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Copyright Policy

1. Introduction:

This policy and guidelines are designed to ensure all faculty, staff, and students have access to consistent information on copyright in accordance with intellectual Property Law.

Tan Tao University is committed to supporting teaching, research, learning and nonacademic operations in the advancement of the university's educational mission. Intellectual, technological, and information resources and materials are provided for use by the entire University community and are to be used in accordance with the provisions of the Vietnam Copyright Act of 2009 as amended, and BERNE Convention of 1971, unless licenses or agreements exist which allow for exceptions. All users of such resources and materials are expected to follow the standards outlined in the TTU’s copyright policy and supporting guidelines.

2. Copyright Policy of TTU:

It is the policy of TTU to comply with the Vietnam Copyright Act of 2009 as amended, and BERNE Convention of 1971. All reproduction or use of copyrighted materials must comply with the provisions of the law. This includes following the guidelines provided related to items in all media, such as written works, musical works, dramatic works, pictorial and graphic works, sculptural works, motion picture, television, and other audiovisual works, sound recordings, multimedia works, and digital and computer works and programs.

The TTU prohibits the duplication, distribution, or use of materials by faculty, students, or other employees of any copyrighted material not covered by fair use, specific exemptions in the copyright law or licenses and agreements, or written permissions from copyright holders.

All members of the TTU community – faculty, students, staff and administrators – are expected to adhere to the limits for copying and the use of materials in presentations in a manner permissible under the fair use doctrine and guidelines, including those specifically granted to educators in classroom settings.

In accordance with the law, violations of this policy may subject the violating party to civil remedies and criminal penalties as defined in the Vietnam Copyright 2009. Under the law, both individuals and TTU are liable for copyright infringement. Individuals who disregard copyright law put themselves legally and financially at risk.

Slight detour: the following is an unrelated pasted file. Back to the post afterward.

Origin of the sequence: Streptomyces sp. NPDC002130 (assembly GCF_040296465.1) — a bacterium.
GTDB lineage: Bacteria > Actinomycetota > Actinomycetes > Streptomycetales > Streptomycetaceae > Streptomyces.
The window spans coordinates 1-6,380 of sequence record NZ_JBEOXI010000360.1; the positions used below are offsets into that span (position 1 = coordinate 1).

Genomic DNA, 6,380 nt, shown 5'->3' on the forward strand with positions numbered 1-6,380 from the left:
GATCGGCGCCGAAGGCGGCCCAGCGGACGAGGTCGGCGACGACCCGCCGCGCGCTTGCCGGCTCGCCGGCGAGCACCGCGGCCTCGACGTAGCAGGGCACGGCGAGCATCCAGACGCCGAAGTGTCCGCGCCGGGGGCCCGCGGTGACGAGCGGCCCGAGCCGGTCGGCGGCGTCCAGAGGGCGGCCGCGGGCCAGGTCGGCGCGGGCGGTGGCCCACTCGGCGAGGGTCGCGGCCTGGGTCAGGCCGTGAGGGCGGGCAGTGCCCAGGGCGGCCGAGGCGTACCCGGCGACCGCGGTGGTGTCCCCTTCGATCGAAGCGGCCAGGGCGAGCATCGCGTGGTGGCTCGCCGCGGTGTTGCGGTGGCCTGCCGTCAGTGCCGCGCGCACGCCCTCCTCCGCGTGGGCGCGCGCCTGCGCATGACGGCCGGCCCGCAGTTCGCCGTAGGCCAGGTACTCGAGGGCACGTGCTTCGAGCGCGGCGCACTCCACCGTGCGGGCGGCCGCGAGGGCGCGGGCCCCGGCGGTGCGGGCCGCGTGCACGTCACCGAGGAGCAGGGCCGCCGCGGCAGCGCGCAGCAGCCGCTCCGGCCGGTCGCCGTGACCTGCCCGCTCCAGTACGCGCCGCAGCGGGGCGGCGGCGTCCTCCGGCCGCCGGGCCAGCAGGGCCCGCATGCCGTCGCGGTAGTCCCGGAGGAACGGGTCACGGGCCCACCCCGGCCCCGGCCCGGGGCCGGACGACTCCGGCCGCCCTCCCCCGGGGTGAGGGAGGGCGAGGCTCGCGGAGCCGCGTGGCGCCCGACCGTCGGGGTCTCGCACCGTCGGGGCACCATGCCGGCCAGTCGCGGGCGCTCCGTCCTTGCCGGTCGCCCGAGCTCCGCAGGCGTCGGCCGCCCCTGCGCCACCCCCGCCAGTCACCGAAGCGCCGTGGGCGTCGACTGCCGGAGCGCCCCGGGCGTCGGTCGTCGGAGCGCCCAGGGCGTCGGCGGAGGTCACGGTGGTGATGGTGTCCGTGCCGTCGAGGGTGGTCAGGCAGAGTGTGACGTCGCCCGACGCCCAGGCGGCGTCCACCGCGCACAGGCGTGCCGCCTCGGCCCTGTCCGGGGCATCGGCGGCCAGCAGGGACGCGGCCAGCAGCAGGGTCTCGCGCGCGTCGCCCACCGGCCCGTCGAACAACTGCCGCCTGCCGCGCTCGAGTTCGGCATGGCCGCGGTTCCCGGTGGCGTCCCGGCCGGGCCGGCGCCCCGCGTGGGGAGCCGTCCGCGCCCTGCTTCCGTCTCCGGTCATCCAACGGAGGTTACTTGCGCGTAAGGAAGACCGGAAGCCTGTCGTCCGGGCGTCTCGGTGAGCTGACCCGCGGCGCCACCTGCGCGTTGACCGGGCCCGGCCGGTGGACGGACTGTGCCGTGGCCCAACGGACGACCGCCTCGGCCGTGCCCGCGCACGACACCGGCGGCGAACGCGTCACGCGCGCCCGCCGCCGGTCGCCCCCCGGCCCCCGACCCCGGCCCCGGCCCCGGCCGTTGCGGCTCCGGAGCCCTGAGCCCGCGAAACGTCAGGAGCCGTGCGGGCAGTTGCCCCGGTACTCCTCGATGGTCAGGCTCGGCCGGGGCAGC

3. Fair Use Guidelines of Copyrighted Materials:

Fair use is a legal principle that provides certain limitations on the exclusive rights of copyright holders. The Vietnam Copyright 2009, article 32 recognizes the need for educators, scholars and students to use copyrighted materials without permission from the copyright holder. This provision is called fair use. Specifically, fair use doctrine offers a means of balancing the exclusive right of the copyright holder with the public’s interest in dissemination of information affecting areas of universal concern, such as art, science, history, or industry.

The fair use provision of the Vietnam Copyright of 2009 allows reproduction and other uses of copyrighted works under certain conditions for purposes such as criticism, comment, news reports, teaching, scholarship, and/or research. The guidelines that follow provide principles for all members of the university community who wish to use and/or digitize copyrighted works under fair use rather than by seeking authorization from the copyright owners for noncommercial educational purposes.

The key determiner of fair use is the amount of a selected work that is disseminated without permission from the copyright holder. In determining whether the use is within the fair use doctrine, the following four factors must be considered:

Four factors of fair use:

  1. The purpose and character of the use, including whether such use is of a commercial nature or is for nonprofit educational purposes

  2. The nature of the copyrighted work

  3. The amount and substantiality of the portion used in relation to the copyright work as a whole

  4. The effect of the use upon the potential market for or value of the copyrighted work

Essentially, fair use is allowed as long as the use does not affect the economic viability of the materials. Economic viability is affected if the use in question captures the “essence” of the copyrighted work. Faculty who follow these guidelines should be covered by the fair use provision of the Act. However, fair use cannot be solely determined by resort to arbitrary rules or fixed criteria and requires examination of circumstances in each case.

fair use applies to printed and electronically stored copyrighted works. A statement of the copyright along with clear attribution must be included with each permitted use.

Examples of Uses Permitted

Copying, with clear attribution, is generally permitted in the following instances:

  1. Quoting brief passages from copyrighted works,/p>

  2. Copying materials for archival purposes

  3. Copying excerpts from texts which are sold to students for a per-page cost. Extensive copying is prohibited.

  4. Making single copies of articles from a periodical, book chapters, short stories, charts, graphs, illustration or other material for instructional preparation

  5. Making multiple copies for classroom use

  6. Material from the Web – such as text, sound, video, etc. – may be incorporated into a web site only if it is labeled freely reproducible and not under copyright. Many government materials are generally included in this category. It is usually permissible to include links to existing web sites on a site you have created.


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